Category archive: United States

IMF Downgrades US Economy Forecast

The International Monetary Fund has downgraded its growth forecast for the US’ economic growth on concerns over Donald Trump presidency’s ability to make policy changes.

The IMF revised down its US gross domestic product growth predictions from 2.3 per cent to 2.1 per cent, while its global economic forecast remains unchanged at 3.5 per cent growth in 2017 and 3.6 per cent in 2018.

The organization said it downgraded US forecast based on “the assumption that fiscal policy will be less expansionary than previously assumed, given the uncertainty about the timing and nature of US fiscal policy changes”.

President Trump came into office after promising increased infrastructure spending and limited taxes and regulations. However, these policies has remained stalled as the administration focuses on other matters such as healthcare regulation and disagreement within the Republican party.

The IMF also downgraded growth forecast for the UK from 2 per cent to 1.7 per cent, due to “weaker-than-expected activity” for the first three months of 2017 following Brexit.

News: Australia Tries to Save the TPP as Donald Trump Pulls the US Out of the Deal

Australia continues to push for the Trans-Pacific Partnership trade deal after President Donald Trump withdrew the US from the accord.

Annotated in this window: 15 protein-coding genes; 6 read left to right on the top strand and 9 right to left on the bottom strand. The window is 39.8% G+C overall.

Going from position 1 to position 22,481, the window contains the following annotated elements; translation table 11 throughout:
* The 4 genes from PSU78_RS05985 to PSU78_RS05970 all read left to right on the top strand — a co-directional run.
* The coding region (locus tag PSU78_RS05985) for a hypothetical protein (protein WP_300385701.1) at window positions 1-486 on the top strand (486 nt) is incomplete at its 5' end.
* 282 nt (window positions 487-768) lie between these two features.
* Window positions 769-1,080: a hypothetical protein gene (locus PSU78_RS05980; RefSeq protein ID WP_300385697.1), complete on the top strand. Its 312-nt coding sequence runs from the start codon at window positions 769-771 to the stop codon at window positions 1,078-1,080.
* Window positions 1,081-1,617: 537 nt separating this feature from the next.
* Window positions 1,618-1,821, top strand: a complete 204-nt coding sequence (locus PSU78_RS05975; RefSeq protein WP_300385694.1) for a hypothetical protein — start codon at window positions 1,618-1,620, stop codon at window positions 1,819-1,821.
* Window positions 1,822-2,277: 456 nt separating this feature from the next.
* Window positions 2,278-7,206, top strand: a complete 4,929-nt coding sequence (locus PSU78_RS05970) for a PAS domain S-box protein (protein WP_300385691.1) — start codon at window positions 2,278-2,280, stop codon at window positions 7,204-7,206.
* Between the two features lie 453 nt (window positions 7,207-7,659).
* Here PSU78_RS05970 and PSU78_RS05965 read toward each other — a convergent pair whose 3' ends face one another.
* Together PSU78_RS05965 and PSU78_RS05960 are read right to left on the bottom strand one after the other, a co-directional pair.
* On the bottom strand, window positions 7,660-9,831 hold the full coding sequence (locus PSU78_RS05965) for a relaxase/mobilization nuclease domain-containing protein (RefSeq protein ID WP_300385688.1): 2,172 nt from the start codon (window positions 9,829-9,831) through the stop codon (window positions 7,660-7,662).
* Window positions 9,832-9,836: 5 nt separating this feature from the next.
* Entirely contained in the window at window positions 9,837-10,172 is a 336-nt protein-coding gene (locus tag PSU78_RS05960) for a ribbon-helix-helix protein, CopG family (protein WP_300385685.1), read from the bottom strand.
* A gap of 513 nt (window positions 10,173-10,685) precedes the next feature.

The pull-out was one of Trump’s first executive orders, fulfilling his campaign promise.

Prime Minister Malcolm Turnbull said while US’ withdrawal represented a “big loss”, the deal should not be abandoned.

“It is possible that US policy could change over time on this, as it has done on other trade deals,” Turnbull said. “There is also the opportunity for the TPP to proceed without the United States. I’ve had active discussions with other leaders as recently as last night.”

Turnbull also said Japanese Prime Minister Shinzo Abe, whose country was the only one to have ratified the deal to date, reiterated his commitment to the deal through a phone call on Monday.

Trade Minister Steve Ciobo said he had reached out to fellow signatories. “I’ve had conversations with Canada, with Mexico, with Japan, with New Zealand, with Singapore, Malaysia,” Ciobo told the ABC on Monday. “So there’s quite a number of countries that have an interest in looking to see if we can make a TPP 12 minus one work.”

Ciobo also said the deal had been designed to enable other countries to join.

“Certainly I know that Indonesia has expressed a possible interest and there would be scope for China if we were able to reformulate it to be a TPP 12 minus one for countries like Indonesia or China or indeed other countries to consider joining and to join in order to get the benefits that flow as a consequence.”

News: Sydney’s Housing Market Second Most Unaffordable in the World, New Survey Found

Sydney’s housing market has been rated as the second most expensive in the world, according to the 13th Annual Demographia International Housing Affordability Survey: 2017.

Sydney, which is only topped by Hong Kong, beats other cities including San Jose (fifth most expensive) and Los Angeles (eighth).

The survey rates housing markets based on the World Bank-recommended “median multiple” principle, which divides median house price with median household income. A score of 5.1 and above is categorised as “severely unaffordable”.

10 Least Affordable Housing Markets

1            Hong Kong                       18.1

2            Sydney, NSW, Australia 12.2

3            Vancouver, Canada        11.8

4            Santa Cruz, CA, USA        11.6